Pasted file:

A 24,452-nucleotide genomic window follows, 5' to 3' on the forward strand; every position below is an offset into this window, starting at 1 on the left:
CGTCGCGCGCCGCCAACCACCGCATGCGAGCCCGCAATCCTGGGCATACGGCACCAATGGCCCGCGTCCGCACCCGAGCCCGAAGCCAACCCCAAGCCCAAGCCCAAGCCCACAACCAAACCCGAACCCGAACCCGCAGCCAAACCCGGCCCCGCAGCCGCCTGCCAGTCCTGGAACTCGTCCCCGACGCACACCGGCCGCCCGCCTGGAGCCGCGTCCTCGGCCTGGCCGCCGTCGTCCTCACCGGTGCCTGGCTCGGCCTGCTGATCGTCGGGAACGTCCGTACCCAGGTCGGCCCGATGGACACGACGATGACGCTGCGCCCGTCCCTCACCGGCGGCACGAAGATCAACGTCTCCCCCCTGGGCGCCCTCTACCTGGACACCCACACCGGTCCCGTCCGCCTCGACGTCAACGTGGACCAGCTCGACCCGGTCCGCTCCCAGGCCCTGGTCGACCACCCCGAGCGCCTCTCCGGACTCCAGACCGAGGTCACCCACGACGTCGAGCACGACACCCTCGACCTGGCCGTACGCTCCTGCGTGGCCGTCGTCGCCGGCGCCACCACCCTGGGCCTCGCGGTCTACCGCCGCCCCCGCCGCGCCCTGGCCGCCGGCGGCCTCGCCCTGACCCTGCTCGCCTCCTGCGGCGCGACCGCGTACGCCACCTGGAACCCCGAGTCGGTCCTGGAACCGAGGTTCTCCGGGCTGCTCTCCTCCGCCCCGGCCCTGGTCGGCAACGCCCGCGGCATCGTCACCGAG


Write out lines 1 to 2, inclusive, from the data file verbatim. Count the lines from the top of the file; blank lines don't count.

A 24,452-nucleotide genomic window follows, 5' to 3' on the forward strand; every position below is an offset into this window, starting at 1 on the left:
CGTCGCGCGCCGCCAACCACCGCATGCGAGCCCGCAATCCTGGGCATACGGCACCAATGGCCCGCGTCCGCACCCGAGCCCGAAGCCAACCCCAAGCCCAAGCCCAAGCCCACAACCAAACCCGAACCCGAACCCGCAGCCAAACCCGGCCCCGCAGCCGCCTGCCAGTCCTGGAACTCGTCCCCGACGCACACCGGCCGCCCGCCTGGAGCCGCGTCCTCGGCCTGGCCGCCGTCGTCCTCACCGGTGCCTGGCTCGGCCTGCTGATCGTCGGGAACGTCCGTACCCAGGTCGGCCCGATGGACACGACGATGACGCTGCGCCCGTCCCTCACCGGCGGCACGAAGATCAACGTCTCCCCCCTGGGCGCCCTCTACCTGGACACCCACACCGGTCCCGTCCGCCTCGACGTCAACGTGGACCAGCTCGACCCGGTCCGCTCCCAGGCCCTGGTCGACCACCCCGAGCGCCTCTCCGGACTCCAGACCGAGGTCACCCACGACGTCGAGCACGACACCCTCGACCTGGCCGTACGCTCCTGCGTGGCCGTCGTCGCCGGCGCCACCACCCTGGGCCTCGCGGTCTACCGCCGCCCCCGCCGCGCCCTGGCCGCCGGCGGCCTCGCCCTGACCCTGCTCGCCTCCTGCGGCGCGACCGCGTACGCCACCTGGAACCCCGAGTCGGTCCTGGAACCGAGGTTCTCCGGGCTGCTCTCCTCCGCCCCGGCCCTGGTCGGCAACGCCCGCGGCATCGTCACCGAG